Support for Families-BlogOn a nondescript stretch of Mission Street—straddling the trendier Mission, Castro and SoMa districts—is the location of the offices of Support for Families of Children with Disabilities (SFF). While this area showcases little of the historic charm for which San Francisco is renowned, inside 1663 Mission, an elevator ride away on the seventh floor, some history of a different sort is being made daily.

A pioneering concept of a community of support is being built by SFF–client by client–with families helping each other become effective advocates for their children with special needs.

JoAnna Van Brusselen (photo right), came to SFF as a client a few years back, later being groomed to work at this nonprofit that is a vital partner of the Mission Promise Neighborhood (MPN). JoAnna’s background in social services in the Mission made her a natural fit. Success has definitely been achieved over the past two years, with 45 Spanish-speaking clients turned mentors under JoAnna’s auspices.

How do clients turn into mentors? It’s actually an integral facet of SFF’s model: a new client comes to the nonprofit to obtain information and education about their child’s special needs and enlist support for themselves; as they learn and gain experience, many want to “pay it forward” by becoming a mentor to other parents new to the program. More than 130 parents and family members have completed SFF’s comprehensive training to become “Parent Mentors.”

Take the case of Gloria Diaz Galicia (photo left), a doting mother of three living in San Francisco’s Excelsior District, who came through the welcoming doors of SFF two years ago when her oldest son, then five, was diagnosed as having language delays. Gloria knew that her husband’s father had not spoken until he was seven years of age, so there was a possible genetic element; however, the root of the problem was secondary to immediately bettering her son’s academic experience.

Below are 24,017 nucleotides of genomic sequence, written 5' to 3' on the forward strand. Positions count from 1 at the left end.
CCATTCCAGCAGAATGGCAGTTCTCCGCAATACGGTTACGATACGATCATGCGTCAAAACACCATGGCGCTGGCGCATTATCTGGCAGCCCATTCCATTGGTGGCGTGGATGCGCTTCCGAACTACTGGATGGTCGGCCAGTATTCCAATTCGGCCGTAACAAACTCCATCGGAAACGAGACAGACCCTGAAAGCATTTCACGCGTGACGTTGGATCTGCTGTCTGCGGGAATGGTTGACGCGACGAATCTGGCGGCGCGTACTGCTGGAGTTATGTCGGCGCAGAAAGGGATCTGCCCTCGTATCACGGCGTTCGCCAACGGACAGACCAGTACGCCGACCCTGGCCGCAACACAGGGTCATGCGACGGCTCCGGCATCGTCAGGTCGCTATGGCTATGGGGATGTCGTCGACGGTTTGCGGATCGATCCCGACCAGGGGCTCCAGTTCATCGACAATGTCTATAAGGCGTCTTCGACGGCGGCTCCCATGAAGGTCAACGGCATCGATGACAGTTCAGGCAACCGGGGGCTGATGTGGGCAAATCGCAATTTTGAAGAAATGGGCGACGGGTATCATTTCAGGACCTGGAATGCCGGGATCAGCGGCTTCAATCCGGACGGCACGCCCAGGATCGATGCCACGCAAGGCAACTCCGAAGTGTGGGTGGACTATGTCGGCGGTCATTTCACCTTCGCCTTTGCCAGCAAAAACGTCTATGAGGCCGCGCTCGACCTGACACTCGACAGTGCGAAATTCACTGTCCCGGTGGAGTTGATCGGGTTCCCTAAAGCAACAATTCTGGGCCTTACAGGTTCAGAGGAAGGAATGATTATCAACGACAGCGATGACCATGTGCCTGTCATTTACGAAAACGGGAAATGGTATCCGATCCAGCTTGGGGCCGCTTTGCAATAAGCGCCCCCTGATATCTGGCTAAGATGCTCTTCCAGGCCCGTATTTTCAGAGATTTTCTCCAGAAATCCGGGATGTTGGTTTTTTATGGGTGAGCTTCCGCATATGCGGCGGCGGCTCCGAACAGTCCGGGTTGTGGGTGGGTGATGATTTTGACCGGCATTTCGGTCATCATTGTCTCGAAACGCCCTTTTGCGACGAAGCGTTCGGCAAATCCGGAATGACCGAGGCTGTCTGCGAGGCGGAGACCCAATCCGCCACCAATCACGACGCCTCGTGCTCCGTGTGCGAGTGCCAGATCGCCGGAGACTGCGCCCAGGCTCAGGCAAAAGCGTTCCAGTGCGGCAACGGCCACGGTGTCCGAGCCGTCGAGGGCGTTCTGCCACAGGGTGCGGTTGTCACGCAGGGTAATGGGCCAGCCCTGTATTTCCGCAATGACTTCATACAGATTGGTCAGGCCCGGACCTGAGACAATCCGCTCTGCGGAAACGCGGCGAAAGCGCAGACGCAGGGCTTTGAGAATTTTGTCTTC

Gloria needed help. Help on how to advocate for her son. Help in learning how to use the correct terms to garner that assistance for her child.

After seeking such help in various locales, with little success, a friend counseled Gloria to come to SFF.

That’s where JoAnna stepped in. She explains, “At Support for Families, we lend support. The staff works to help the parent learn how to stand up for their child’s rights.”

These rights are defined under the Individuals with Disabilities Education Act (IDEA), a federal law that ensures access to vital educational services for children with disabilities. IDEA governs how states and public agencies provide early intervention, special education and related services to the millions of infants, toddlers, children and youths with disabilities and special needs.

Once Gloria was taught how to speak on behalf of her son, becoming his staunchest advocate, the youngster started to do better in school. He is now in the second grade and is on an upward trajectory.

The need for SFF remains for Gloria, as her youngest son was recently determined to also having language delays. This diagnosis was made when the youngster participated in an Ages and Stages Questionnaire (ASQ) screening, which Support for Families conducts at the Mission Neighborhood Health Center (MNHC), another MPN partner.

While JoAnna is gladly prepared to offer Gloria assistance again, the latter is starting at a much better point, with knowledge of how to deal with the issues in front of her.

Sums up an enthusiastic Gloria, “Support for Families has been amazing. They truly help parents who don’t know their children’s rights. The ‘Parent Mentor Program’ provides support on both sides. It continues to help me.”

SFF continues to build a community of support—one that has kept growing day by day over the past 32 years. It’s history in the making.

 

 

 

 

 

 

 

 

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